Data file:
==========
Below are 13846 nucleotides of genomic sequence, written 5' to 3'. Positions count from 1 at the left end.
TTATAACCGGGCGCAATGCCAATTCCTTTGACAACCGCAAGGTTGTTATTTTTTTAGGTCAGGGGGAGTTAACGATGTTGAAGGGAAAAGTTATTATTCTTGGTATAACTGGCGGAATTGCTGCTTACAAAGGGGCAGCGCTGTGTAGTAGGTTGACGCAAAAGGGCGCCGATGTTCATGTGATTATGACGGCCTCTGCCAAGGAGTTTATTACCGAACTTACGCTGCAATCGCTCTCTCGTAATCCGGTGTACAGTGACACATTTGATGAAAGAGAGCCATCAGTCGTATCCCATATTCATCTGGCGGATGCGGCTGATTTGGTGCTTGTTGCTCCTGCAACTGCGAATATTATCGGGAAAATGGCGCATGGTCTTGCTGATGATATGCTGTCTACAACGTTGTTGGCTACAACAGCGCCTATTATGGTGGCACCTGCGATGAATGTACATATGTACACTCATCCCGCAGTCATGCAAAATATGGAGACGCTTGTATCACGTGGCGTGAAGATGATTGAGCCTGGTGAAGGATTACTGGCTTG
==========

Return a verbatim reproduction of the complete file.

Below are 13846 nucleotides of genomic sequence, written 5' to 3'. Positions count from 1 at the left end.
TTATAACCGGGCGCAATGCCAATTCCTTTGACAACCGCAAGGTTGTTATTTTTTTAGGTCAGGGGGAGTTAACGATGTTGAAGGGAAAAGTTATTATTCTTGGTATAACTGGCGGAATTGCTGCTTACAAAGGGGCAGCGCTGTGTAGTAGGTTGACGCAAAAGGGCGCCGATGTTCATGTGATTATGACGGCCTCTGCCAAGGAGTTTATTACCGAACTTACGCTGCAATCGCTCTCTCGTAATCCGGTGTACAGTGACACATTTGATGAAAGAGAGCCATCAGTCGTATCCCATATTCATCTGGCGGATGCGGCTGATTTGGTGCTTGTTGCTCCTGCAACTGCGAATATTATCGGGAAAATGGCGCATGGTCTTGCTGATGATATGCTGTCTACAACGTTGTTGGCTACAACAGCGCCTATTATGGTGGCACCTGCGATGAATGTACATATGTACACTCATCCCGCAGTCATGCAAAATATGGAGACGCTTGTATCACGTGGCGTGAAGATGATTGAGCCTGGTGAAGGATTACTGGCTTG